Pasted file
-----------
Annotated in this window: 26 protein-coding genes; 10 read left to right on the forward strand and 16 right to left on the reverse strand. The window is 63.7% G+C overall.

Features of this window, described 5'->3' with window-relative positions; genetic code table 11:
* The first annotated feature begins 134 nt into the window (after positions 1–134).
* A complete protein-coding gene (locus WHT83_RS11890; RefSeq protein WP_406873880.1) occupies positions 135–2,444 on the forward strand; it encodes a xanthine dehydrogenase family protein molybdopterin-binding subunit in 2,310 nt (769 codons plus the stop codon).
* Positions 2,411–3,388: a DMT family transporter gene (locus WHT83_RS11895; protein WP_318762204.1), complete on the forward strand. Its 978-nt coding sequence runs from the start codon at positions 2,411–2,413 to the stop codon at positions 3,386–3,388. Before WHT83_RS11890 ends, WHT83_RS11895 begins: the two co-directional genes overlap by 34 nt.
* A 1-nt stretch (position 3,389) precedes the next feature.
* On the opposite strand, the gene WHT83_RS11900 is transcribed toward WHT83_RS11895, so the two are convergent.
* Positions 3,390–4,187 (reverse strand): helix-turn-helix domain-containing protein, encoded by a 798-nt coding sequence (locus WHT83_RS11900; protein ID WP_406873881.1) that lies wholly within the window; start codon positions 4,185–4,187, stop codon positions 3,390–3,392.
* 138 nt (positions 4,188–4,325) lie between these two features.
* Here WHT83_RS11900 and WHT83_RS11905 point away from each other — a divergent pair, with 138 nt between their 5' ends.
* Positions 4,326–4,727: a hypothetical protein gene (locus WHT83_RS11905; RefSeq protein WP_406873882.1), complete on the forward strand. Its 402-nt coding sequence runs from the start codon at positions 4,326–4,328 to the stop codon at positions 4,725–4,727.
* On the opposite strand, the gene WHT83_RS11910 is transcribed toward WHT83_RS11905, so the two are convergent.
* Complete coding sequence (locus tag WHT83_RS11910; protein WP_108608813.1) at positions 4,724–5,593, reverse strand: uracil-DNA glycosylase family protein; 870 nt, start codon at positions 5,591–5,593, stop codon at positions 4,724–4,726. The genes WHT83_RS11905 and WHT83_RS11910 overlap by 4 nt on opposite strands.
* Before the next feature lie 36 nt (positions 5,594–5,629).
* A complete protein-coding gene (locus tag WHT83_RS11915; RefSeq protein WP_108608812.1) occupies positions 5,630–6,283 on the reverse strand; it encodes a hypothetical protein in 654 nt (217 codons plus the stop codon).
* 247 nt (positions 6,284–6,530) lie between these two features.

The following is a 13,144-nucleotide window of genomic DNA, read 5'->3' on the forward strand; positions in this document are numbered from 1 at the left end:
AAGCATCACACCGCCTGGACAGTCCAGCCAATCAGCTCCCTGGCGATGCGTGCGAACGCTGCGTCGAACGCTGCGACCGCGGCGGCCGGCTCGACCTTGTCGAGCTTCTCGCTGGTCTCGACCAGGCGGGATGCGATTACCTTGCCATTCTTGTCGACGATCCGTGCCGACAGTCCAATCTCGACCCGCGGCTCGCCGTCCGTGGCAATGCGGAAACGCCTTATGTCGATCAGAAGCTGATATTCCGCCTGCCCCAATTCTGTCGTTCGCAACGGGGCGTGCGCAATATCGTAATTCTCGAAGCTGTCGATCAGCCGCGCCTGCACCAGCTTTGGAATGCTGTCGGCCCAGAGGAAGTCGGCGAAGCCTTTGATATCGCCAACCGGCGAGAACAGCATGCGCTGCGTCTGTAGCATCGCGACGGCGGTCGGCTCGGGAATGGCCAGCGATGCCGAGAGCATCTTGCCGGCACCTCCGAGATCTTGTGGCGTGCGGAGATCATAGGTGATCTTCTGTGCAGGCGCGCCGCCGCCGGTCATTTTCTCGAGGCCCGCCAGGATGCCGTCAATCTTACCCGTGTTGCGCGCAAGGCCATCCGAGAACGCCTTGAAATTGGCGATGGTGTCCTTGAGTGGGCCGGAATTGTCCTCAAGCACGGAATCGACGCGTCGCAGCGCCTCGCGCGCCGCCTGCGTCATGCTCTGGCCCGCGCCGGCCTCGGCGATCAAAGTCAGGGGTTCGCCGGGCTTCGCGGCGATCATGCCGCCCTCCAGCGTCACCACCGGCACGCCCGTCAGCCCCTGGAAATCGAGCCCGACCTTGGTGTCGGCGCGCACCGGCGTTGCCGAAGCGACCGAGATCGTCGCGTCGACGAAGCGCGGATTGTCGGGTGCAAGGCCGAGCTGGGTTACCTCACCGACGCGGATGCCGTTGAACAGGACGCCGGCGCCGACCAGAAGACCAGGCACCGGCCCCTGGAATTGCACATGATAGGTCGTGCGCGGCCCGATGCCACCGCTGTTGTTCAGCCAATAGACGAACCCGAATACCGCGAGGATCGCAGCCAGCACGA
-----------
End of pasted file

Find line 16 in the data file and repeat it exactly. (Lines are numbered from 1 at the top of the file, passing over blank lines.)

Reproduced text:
* 247 nt (positions 6,284–6,530) lie between these two features.